Haridwar: A 26-year-old Swami Atambodhanand silently presides over a meeting of a small group of seers and activists at Matri Sadan – an ashram located near the banks of the Ganga River. The group deliberates on strategies to escalate their voice to ‘save’ Ganga. In fact, this ashram’s fight for a ban on mining and stone crushers around Ganga has been on for over a decade.
In the ongoing election season, Ganga hardly features on the agendas of political parties. Nevertheless, in Haridwar’s Matri Sadan, the discussion to keep Ganga ‘aviral’ (free flowing) never ends. Devoted to the cause, Atambodhanand has been fasting for 179 days in ashram premises, but now, the young seer plans to stop drinking water as well.
On October 11 last year, Professor GD Agarwal alias Swami Sanand, who was also associated with the ashram died in a hospital in Rishikesh after fasting for 112 days.
Swami Sanand wanted all hydro power projects to be scrapped from the Ganga basin, further demanding a ban on operational stone crushers and mining activity in the five kilometres radius of river in Haridwar.
“Government is irresponsive, no one concerned about the Ganga River. I have written a letter to the Prime Minister and given deadline of April 25. From April 27 I will leave even water,” Atambodhanand said. Neither his nor Swami Sanand’s pleas to the government have been addressed.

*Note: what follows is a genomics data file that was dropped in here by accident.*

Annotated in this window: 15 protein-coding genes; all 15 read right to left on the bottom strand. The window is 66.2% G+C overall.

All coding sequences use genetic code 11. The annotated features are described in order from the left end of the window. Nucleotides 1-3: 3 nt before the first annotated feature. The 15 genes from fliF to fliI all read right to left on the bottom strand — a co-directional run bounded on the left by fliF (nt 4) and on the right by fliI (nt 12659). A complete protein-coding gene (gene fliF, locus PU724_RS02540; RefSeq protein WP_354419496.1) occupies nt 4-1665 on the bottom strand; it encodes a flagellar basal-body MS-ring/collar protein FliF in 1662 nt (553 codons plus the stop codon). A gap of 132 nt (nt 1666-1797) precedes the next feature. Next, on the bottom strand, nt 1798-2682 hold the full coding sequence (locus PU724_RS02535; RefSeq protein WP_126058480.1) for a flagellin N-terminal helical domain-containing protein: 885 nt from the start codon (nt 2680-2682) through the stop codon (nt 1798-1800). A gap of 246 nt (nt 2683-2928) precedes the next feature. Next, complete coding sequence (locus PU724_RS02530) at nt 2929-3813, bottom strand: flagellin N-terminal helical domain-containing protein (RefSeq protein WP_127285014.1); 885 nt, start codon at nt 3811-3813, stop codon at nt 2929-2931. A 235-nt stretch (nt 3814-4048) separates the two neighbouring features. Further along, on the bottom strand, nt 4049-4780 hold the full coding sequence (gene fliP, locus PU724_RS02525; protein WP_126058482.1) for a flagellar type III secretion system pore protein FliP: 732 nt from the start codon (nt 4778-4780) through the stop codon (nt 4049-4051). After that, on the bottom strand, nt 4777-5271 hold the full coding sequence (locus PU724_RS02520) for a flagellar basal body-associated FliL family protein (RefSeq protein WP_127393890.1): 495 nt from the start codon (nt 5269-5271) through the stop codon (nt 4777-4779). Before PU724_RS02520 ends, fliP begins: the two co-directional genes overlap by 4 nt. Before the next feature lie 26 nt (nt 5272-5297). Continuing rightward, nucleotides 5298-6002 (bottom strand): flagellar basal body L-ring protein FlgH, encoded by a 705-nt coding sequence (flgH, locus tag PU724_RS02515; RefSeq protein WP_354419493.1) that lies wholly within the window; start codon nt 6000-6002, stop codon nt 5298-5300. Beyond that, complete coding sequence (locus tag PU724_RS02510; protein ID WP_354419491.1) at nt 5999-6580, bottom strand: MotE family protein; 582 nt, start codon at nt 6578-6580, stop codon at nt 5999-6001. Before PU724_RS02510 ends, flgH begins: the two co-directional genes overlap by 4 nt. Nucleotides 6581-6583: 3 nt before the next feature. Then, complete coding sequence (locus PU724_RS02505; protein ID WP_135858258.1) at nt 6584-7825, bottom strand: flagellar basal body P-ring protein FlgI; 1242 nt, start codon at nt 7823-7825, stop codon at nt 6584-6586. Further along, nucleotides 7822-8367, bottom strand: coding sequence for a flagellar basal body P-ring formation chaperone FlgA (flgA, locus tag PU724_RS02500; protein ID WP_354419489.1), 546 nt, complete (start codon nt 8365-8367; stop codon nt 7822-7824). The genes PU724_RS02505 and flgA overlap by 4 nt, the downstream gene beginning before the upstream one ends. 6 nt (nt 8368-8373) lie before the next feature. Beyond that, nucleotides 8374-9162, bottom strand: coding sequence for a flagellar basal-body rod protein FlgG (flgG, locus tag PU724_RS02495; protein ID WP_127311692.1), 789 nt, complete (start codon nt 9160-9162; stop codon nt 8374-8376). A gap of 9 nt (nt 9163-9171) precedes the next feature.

District Magistrate Deepak Rawat told News18 that they are constantly monitoring the health of the seer and are committed to provide best medical support. “We can only forward the demands (raised by seer) to the competent authorities and will subsequently follow the standing orders,” DM Rawat said.
It was the death of the 36-year-old Swami Nigmananda of the ashram in June 2011, after 100 days of fasting that riveted national attention on these seers.
The ashram had also been at loggerheads with the Uttarakhand government. In December 2016, the director general, National Mission for Clean Ganga forwarded Matri Sadan’s representation to Central Pollution Control Board (CPCB) which in its order asked officials to ensure that no legal or illegal mining takes place in the Ganga stretch. The CPCB also stayed the operation of stone crushers.
However, the Uttarakhand government gave its representation to CPCB in February this year and as a result, CPCB on March 26 revoked the ban on ‘legal quarrying’ of river bed material. The Board also asked government to re-examine the issue of existing stone crushers. But the head of the Matri Sadan, Swami Shivanand, said they will keep pressing their demands.